Franz Erhard Walther (b. 1939 Germany) was awarded the Golden Lion for his work in the exhibition. His contribution was a performance documented in a video available online, which I did not see (I actually watched a bit on You Tube, but lost patience and quit.). But I found the fiber wall hangings for the performance worth looking at as minimal sculptures and found it interesting that he had turned to fiber as his sculptural medium. Apparently, the hangings and floor pieces invite viewers to engage with them physically, becoming part of the works of art. We did not see anyone engaging with them and we did not either. They looked like objects you are not supposed to touch.

I loved Petrit Halilaj’s (b. 1986 Kosovo) fabric wall installation, which first looked just like West Asian carpets with fabric attachments, but on second glance were some kind of creatures attaching themselves to the walls and columns of the Arsenale. Only later did I realize that they are moths created by Halilaj in collaboration with his mother. The text says that moths are frequent subjects in Halilaj’s work, with complex personal symbolism. I was just delighted to see the textiles taking on life.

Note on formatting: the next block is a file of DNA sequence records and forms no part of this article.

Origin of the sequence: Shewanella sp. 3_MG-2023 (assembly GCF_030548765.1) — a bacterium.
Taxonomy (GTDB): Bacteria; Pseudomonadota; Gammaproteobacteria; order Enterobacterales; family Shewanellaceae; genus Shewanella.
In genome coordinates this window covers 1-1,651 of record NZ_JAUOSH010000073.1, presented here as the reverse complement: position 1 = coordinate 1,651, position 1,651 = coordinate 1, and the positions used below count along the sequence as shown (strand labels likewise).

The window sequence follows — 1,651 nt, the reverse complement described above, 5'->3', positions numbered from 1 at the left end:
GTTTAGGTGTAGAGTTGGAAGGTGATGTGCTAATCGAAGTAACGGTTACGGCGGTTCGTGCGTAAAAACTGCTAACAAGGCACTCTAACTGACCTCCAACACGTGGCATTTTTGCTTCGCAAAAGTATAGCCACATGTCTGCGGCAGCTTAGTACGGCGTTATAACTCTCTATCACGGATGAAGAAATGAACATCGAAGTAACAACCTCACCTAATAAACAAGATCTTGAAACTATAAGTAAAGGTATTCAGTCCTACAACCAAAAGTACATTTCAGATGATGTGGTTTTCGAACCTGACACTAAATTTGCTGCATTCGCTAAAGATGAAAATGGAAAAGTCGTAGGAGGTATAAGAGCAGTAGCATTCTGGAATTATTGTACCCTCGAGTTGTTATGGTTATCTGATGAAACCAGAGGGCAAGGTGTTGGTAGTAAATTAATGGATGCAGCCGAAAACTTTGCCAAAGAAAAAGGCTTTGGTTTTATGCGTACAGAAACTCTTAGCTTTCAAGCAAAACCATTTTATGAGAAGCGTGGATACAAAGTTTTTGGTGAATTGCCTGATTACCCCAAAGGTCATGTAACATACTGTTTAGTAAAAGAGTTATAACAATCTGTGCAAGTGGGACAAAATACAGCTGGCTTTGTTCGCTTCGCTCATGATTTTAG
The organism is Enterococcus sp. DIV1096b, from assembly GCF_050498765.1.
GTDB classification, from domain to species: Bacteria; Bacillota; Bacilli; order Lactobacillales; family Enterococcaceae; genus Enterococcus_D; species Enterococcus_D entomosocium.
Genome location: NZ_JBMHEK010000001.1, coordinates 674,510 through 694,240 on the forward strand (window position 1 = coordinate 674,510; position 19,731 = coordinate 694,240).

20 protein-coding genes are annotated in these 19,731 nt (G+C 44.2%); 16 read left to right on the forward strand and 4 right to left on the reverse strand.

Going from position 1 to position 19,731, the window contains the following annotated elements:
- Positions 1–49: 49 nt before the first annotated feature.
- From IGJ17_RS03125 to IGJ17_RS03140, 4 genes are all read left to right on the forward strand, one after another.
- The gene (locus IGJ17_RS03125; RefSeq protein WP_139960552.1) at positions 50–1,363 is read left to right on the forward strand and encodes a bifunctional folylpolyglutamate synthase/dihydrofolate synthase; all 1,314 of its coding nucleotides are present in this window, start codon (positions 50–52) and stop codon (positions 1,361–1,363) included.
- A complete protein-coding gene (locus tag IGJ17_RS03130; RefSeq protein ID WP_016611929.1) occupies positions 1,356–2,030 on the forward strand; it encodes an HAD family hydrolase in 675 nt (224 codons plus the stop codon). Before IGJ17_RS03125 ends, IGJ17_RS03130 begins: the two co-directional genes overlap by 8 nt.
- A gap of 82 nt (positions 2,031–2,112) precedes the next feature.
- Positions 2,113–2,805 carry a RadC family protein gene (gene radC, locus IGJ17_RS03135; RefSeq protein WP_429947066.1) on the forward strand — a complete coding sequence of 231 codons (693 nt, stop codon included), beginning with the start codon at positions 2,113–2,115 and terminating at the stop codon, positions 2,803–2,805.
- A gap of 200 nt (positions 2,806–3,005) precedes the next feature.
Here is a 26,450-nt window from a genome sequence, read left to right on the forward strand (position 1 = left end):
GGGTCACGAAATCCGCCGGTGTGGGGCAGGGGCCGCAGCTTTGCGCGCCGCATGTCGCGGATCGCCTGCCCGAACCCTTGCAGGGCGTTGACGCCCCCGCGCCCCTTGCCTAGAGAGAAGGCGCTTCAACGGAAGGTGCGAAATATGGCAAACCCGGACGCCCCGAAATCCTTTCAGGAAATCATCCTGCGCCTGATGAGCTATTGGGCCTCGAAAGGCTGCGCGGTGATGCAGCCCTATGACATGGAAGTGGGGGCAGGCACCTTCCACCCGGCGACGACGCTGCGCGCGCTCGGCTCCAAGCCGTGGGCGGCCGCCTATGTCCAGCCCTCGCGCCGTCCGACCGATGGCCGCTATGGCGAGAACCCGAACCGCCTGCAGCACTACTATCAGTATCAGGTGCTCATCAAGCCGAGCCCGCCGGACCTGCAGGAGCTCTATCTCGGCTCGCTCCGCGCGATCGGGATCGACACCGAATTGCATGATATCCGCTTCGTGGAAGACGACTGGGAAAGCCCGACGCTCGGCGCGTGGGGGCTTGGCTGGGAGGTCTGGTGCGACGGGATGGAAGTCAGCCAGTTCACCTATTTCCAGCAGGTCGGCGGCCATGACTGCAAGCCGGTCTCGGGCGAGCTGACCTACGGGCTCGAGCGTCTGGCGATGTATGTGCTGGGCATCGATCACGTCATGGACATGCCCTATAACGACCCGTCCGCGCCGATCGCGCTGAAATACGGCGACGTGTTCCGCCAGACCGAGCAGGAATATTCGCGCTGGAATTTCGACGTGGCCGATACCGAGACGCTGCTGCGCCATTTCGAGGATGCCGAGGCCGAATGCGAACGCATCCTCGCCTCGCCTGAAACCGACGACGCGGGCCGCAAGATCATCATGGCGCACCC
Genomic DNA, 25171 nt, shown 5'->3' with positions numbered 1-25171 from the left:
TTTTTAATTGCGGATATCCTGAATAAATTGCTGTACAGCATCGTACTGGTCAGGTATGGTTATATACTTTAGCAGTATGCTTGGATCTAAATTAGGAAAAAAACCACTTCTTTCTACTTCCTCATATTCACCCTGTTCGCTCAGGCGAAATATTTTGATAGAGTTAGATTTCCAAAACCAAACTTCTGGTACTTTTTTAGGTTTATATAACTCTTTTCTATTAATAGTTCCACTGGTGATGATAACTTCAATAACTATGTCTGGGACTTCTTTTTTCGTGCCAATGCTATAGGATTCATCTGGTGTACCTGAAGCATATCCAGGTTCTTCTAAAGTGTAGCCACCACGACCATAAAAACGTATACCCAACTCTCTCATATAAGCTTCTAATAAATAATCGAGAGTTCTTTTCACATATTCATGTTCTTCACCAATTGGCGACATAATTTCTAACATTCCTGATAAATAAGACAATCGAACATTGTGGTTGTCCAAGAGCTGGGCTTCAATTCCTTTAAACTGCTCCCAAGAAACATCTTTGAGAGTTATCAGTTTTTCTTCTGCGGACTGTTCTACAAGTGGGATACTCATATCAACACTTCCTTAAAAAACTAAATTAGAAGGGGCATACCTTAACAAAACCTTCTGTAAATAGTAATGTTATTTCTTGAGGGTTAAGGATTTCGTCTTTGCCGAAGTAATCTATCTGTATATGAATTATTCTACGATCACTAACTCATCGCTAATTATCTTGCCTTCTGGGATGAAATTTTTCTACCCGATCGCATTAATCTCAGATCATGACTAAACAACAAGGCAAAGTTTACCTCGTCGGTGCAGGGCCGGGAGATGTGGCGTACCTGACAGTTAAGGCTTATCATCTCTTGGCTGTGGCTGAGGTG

Like Maria Lai, Michelle Stuart’s (b. 1933 New York) contribution crossed the fiber medium with the book subject in Frijoles Notebook, 1974-75, a book made of earth from Frijoles, New Mexico; cotton; and muslin-mounted paper. I don’t think it has written content, but I loved the way she incorporated the land of New Mexico into a book form.  She was one of the first artists to use organic media such as those she uses here, making land art on a smaller, more accessible, scale, back in the 1970s! Three of her non-fiber works in the show, also touched me. One of them, Pumpkin Field, a small square painting of pumpkin seeds, beeswax, and neutral-colored pigment on wood, also made a connection with the land and what grows there. Of course earth and seeds are only the promise of crops, thus the work celebrates the earth and its fecundity and felt hopeful.